Fellow CNET writer Sarah Lord has used more, but I have tested the , which is arguably the Scribe’s most direct competitor and has been on the market for a while. It sells for in a bundle that includes a cover and Kobo stylus. It has a front light, but the big difference is that its display is 227 ppi compared to 300 ppi for the Scribe’s display. It’s a noticeable difference.
With the Elipsa, you can mark up Kobo ebooks. However, the one current shortcoming of the Scribe is that you cannot mark up Kindle ebooks or even DRM-free ePub ebooks (non-copy-protected ePub files). With e-books, you have to use Amazon’s Sticky-note feature, which is available with other Kindles. You tap and hold on a word, then slide the pen across whatever words or sentences you want to select. Lift the pen and you have the option to create a handwritten or text note, highlight the word or sentence or share it.
Personally, I’m not someone who likes to mark up books and take notes in the margin, so I don’t mind the sticky-note functionality, but lots of today’s students do mark up their physical school books (my kids certainly do) and it would be nice to have the ability to make notes in the margins and circle sentences and whatnot.
As it stands, you can import a variety of file formats and document types to mark up if you so choose. You can import and write directly on-page in PDF documents (so if you had an e-book as PDF file, it could be marked up) and I found it easy to import PDFs using Amazon’s Send-to-Kindle feature where you simply drag a file into a box on the Send-to-Kindle web page and it gets sent your Kindle (there are other options to send files, including via the Kindle app for iOS, Mac and Android as well as via email). It’s also easy to export files via email.
Unfortunately, marking up PDFs isn’t as seamless or intuitive as it is on other E Ink tablets. When you’re in a PDF, you aren’t able to adjust the font size or layout, so instead you have to pinch-to-zoom in order to enlarge or reposition the document. That part works well, and it’s not too hard to find a level that works best for you. Once you’re positioned in your PDF, you can’t stay there. With the launch software, the Scribe makes it impossible to maintain your current zoom levels from one page to the next. Instead, you have to zoom all the way out again in order to swipe to the next page, just to reposition it all over again. This can make reading long PDFs cumbersome.
You can also import and create handwritten sticky notes in Microsoft Word docs (DOCX, DOC), HTML, EPUB, TXT, RTF, JPEG, GIF, PNG, and BMP text and graphic files, but not in manga, comics, graphic novels, magazines or newspapers. Like with other recent Kindles, you can listen to Audible audio format (AAX) or text-to-speech audio with Bluetooth headphones or speakers. Additionally, Amazon says it’s working with Microsoft to allow you to export a Word doc directly from a computer to your Kindle Scribe within that Word doc. That feature is coming in 2023, Amazon says, along with the ability to sync.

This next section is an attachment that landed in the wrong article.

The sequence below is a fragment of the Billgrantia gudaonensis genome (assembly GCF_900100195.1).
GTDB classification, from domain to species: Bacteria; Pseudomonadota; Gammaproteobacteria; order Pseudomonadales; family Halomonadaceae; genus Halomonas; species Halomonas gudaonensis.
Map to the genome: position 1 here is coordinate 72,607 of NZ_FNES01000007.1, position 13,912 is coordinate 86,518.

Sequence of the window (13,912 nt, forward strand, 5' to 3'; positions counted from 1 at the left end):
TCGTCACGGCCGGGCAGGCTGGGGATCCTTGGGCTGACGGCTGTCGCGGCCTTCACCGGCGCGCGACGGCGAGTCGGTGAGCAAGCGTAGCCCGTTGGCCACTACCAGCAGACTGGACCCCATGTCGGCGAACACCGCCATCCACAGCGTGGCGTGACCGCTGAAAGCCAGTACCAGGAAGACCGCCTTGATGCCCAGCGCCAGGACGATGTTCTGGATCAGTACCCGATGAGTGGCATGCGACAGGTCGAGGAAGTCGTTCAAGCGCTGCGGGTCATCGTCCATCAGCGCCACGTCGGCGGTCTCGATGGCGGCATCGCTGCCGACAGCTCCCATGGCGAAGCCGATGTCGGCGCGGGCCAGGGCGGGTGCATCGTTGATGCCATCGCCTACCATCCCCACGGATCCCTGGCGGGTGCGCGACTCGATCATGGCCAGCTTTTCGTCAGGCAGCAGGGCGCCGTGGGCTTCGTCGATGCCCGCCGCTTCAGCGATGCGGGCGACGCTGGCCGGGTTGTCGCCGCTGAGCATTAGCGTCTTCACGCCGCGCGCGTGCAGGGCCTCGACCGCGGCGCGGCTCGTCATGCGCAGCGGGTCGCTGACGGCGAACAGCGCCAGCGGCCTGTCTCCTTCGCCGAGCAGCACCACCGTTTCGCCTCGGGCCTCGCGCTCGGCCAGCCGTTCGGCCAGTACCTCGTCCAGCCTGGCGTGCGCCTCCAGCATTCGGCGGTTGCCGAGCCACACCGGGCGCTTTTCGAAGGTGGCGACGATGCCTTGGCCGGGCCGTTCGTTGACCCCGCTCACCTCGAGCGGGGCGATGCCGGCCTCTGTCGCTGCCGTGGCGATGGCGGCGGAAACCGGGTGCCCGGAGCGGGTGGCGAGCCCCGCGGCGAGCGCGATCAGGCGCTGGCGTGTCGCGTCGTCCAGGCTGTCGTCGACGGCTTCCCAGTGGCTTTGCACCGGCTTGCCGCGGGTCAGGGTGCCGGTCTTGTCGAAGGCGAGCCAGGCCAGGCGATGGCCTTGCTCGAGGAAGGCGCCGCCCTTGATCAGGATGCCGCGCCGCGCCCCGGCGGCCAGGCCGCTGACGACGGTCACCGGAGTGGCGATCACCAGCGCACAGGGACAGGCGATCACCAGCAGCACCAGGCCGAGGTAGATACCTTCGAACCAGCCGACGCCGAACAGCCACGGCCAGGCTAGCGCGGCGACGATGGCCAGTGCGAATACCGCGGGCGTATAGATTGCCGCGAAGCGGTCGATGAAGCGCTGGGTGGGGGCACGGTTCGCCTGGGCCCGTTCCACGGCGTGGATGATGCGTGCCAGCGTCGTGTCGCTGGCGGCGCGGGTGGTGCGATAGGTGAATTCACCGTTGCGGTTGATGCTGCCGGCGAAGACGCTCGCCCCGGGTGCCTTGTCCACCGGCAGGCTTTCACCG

For free note-taking, doodling or creating notebooks and journals, the Scribe has 18 templates to choose from, including six lined options, graphing paper, musical notation and to-do lists. You can organize your notebooks in folders and search by their titles and Amazon says that in early 2023, you’ll be able to get access to your notebooks through the Kindle app sync feature on other devices.
However, as my colleague Sarah Lord — who also spent time with the Scribe — notes, “All of that is great, but these notebooks lack any smart features. For example, there’s no way to insert equations or convert your handwriting to text. Similarly, you don’t get any help in drawing shapes or straightening lines. And while you can export your notebooks via email, there’s no support for Dropbox or any other third-party service.” That may not be a big deal for some folks, but the long and short of it is that serious note-takers might want more.
Lord says she prefers the tablet, but it has its limitations as an e-reader and obviously doesn’t include access to Amazon’s extensive Kindle eco-system and its massive library of ebooks.as a pure note-taking E Ink
Kindle Scribe final thoughts
The big question for a lot of people will be whether to buy a Kindle Scribe or perhaps a new iPad or a tablet (or so a lot of people say). While you still have to buy some sort of stylus for an iPad (while Samsung’s Galaxy Tab S8 series includes a stylus, iPads don’t), it clearly offers a lot more functionality, zippier performance and high-resolution color display (alas, we’re still waiting for color E Ink). You can certainly take notes and mark up documents with an iPad — and also basically use it as a computer, particularly if you link a keyboard to it., the best Android
But as I said earlier, the Scribe is for someone looking for a distraction-free device with a specific purpose, and I do think it has some room to grow a bit with software and feature updates, some of which we know are coming in 2023.
Compared to a tablet, it also delivers much better battery life. You can get up to three months of battery life if you just use the Scribe as an e-reader (based on 30 minutes of reading a day), but note-taking draws more energy and cuts battery life down considerably. However, depending on usage, you can still get weeks of battery life while note-taking and doodling. It charges via USB-C — a cable but no power adapter is included — and using a 9-watt or higher adapter does speed up charging just like it does with your iPhone or Android smartphone.
The Scribe’s size and weight make it more of a burden to carry around, especially when you consider the smaller baseline Kindle can fit into a coat pocket. But in all, the Scribe strikes a very good balance between a large-format e-reader and an E Ink note-taking tablet. Folks will probably have some quibbles about the Scribe’s high price and the robustness of its mark-up and note-taking capabilities, but I do expect we’ll see the device improve in the coming months.
CNET’s Sarah Lord contributed to this review.